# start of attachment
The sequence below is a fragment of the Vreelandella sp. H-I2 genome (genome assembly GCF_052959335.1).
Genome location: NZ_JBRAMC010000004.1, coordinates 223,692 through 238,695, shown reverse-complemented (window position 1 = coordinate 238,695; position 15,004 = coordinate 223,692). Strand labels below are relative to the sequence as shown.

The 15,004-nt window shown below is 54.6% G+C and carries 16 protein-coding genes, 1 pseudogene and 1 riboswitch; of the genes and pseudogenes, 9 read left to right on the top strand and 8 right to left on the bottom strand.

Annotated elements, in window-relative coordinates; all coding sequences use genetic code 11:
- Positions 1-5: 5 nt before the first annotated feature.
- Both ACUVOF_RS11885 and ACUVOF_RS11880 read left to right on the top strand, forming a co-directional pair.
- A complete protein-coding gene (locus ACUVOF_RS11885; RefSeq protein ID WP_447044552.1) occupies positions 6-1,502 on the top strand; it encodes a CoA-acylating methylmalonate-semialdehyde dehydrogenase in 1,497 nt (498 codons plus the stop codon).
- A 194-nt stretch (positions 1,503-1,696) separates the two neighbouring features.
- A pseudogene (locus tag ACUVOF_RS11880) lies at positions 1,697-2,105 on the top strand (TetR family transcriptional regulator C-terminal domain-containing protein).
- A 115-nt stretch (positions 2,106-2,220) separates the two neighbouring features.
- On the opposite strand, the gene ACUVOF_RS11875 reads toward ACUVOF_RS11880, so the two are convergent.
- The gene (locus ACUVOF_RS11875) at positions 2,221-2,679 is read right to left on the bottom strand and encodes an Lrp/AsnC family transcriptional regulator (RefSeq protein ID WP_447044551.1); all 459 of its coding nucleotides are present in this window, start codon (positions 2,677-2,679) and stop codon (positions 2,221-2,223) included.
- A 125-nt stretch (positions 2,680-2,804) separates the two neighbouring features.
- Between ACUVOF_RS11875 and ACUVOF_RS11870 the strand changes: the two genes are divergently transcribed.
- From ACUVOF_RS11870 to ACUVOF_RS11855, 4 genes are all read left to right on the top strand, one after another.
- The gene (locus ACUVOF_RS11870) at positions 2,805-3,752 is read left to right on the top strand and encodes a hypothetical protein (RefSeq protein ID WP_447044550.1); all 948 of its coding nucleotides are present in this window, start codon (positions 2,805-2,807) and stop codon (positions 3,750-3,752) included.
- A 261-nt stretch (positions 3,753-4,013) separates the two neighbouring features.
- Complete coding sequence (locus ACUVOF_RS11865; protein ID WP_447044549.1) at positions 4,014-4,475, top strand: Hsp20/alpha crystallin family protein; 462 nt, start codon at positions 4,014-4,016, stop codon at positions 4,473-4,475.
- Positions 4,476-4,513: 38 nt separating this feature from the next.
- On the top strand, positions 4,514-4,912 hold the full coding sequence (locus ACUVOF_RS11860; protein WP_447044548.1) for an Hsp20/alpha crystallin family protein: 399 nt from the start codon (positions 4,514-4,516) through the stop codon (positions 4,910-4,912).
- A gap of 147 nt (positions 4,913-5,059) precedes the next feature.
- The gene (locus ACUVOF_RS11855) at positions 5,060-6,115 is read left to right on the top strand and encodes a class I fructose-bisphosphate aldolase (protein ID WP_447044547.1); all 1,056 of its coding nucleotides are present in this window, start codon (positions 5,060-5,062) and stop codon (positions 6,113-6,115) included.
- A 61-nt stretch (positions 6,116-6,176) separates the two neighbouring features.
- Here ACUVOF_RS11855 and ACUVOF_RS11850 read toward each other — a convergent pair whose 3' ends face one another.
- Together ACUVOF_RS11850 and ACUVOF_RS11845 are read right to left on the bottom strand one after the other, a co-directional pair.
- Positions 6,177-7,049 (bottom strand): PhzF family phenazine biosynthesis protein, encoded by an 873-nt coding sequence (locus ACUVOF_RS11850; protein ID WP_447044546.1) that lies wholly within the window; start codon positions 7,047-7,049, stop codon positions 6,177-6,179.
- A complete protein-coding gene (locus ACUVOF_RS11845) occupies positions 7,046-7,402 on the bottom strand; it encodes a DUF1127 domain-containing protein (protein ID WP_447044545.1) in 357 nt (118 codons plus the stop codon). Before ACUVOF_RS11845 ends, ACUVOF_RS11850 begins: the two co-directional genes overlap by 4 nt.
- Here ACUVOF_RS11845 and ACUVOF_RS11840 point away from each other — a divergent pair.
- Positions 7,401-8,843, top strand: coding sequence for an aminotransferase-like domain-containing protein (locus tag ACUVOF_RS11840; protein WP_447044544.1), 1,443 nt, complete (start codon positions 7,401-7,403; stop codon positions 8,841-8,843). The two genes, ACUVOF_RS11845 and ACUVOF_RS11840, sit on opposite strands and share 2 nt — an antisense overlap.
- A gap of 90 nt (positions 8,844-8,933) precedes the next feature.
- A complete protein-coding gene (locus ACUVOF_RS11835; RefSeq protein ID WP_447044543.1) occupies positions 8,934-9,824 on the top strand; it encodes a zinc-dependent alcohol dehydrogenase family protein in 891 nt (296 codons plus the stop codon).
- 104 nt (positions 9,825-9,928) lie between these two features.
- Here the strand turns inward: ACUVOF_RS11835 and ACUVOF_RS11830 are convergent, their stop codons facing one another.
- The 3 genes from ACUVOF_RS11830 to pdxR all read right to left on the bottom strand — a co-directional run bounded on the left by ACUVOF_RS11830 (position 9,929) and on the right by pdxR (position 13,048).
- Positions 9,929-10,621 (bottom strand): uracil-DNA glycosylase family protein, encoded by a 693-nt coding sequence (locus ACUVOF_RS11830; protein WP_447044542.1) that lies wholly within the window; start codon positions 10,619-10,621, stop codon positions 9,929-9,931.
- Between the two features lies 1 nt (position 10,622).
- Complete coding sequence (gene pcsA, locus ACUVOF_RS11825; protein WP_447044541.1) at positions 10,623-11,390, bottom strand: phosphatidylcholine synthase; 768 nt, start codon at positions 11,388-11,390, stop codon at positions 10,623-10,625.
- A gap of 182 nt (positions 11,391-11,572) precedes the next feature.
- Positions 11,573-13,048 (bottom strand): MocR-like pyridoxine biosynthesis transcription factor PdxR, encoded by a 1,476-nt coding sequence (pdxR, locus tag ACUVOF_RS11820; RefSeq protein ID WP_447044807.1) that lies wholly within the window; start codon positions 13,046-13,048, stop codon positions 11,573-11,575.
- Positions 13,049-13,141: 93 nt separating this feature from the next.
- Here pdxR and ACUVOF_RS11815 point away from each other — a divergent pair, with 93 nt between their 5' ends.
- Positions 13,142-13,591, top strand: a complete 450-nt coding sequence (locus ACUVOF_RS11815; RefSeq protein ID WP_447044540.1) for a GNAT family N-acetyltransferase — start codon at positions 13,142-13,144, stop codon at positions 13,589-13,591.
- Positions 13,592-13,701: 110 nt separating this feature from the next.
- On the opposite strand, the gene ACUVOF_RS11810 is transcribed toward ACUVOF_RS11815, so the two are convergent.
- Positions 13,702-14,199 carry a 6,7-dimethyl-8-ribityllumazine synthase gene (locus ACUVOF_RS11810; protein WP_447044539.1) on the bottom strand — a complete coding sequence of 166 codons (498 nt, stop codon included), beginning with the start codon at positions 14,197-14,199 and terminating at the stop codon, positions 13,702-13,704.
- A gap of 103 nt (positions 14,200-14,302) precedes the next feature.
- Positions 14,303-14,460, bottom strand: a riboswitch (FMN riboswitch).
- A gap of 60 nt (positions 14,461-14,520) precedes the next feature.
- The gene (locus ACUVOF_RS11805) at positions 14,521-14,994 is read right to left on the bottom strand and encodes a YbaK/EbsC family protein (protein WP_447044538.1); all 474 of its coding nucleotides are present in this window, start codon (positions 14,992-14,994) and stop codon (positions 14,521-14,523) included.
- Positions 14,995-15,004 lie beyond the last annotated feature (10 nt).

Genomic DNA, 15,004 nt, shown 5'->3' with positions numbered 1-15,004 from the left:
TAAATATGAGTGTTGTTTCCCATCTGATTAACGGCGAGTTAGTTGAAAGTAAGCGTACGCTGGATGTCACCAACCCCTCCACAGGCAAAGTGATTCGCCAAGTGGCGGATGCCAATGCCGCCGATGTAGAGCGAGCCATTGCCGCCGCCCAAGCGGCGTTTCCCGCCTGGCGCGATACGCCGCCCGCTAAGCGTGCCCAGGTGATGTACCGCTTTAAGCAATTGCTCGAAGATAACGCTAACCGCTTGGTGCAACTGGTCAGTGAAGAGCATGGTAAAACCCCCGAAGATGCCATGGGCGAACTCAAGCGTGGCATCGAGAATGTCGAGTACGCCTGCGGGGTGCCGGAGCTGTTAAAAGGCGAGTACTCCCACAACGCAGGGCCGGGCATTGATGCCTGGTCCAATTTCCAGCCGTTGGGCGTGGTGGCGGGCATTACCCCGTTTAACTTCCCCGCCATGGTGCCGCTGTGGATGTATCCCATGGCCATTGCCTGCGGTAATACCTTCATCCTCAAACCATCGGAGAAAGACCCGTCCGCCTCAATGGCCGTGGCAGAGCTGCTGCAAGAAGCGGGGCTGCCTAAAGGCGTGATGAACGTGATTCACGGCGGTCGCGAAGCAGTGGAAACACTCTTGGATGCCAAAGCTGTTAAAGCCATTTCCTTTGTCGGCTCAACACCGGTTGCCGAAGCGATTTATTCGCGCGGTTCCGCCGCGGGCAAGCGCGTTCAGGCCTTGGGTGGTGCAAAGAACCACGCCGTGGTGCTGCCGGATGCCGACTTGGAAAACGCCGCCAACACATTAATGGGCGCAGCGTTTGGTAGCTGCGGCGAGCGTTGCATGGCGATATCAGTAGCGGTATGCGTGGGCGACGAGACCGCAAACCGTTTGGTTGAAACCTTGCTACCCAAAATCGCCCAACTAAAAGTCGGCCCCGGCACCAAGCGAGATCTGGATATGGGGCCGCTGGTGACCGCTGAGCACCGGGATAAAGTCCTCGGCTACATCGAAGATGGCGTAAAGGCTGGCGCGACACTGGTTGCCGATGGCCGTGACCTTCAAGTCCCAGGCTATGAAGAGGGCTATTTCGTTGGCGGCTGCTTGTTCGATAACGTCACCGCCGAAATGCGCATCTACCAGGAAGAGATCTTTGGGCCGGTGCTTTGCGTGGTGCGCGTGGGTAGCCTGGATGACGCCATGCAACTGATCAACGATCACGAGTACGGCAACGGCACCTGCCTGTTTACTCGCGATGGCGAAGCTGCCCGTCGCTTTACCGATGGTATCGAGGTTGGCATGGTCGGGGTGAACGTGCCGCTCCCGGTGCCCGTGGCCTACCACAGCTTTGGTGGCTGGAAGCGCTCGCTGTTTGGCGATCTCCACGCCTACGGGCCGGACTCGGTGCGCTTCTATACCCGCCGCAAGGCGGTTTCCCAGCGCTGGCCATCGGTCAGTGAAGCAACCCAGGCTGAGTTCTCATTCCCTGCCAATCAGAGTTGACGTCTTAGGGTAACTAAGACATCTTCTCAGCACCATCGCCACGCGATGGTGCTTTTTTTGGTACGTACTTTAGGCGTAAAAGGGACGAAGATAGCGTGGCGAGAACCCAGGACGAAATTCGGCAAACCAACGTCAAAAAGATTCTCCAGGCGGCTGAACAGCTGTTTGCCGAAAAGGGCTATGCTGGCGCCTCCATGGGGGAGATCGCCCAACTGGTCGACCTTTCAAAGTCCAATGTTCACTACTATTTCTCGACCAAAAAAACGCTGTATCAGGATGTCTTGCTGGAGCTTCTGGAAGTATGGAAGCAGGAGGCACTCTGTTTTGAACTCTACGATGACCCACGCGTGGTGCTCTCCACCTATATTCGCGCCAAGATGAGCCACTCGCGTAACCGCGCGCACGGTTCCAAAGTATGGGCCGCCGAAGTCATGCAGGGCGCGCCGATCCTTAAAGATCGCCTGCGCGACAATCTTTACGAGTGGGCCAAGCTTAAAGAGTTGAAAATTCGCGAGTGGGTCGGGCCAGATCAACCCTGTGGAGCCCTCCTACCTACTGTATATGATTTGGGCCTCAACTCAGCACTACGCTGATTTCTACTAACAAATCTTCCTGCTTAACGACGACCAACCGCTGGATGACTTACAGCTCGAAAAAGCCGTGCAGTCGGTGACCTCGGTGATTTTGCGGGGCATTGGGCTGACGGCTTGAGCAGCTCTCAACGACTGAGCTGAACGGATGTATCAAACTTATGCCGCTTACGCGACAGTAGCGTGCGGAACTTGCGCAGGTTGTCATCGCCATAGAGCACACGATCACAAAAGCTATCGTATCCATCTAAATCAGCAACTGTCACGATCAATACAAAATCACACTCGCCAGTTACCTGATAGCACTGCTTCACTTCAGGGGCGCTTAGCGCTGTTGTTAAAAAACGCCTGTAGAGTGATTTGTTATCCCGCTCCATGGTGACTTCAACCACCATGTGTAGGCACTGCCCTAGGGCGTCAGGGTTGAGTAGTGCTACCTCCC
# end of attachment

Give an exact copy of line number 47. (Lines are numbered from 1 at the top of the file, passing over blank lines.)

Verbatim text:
- Positions 14,303-14,460, bottom strand: a riboswitch (FMN riboswitch).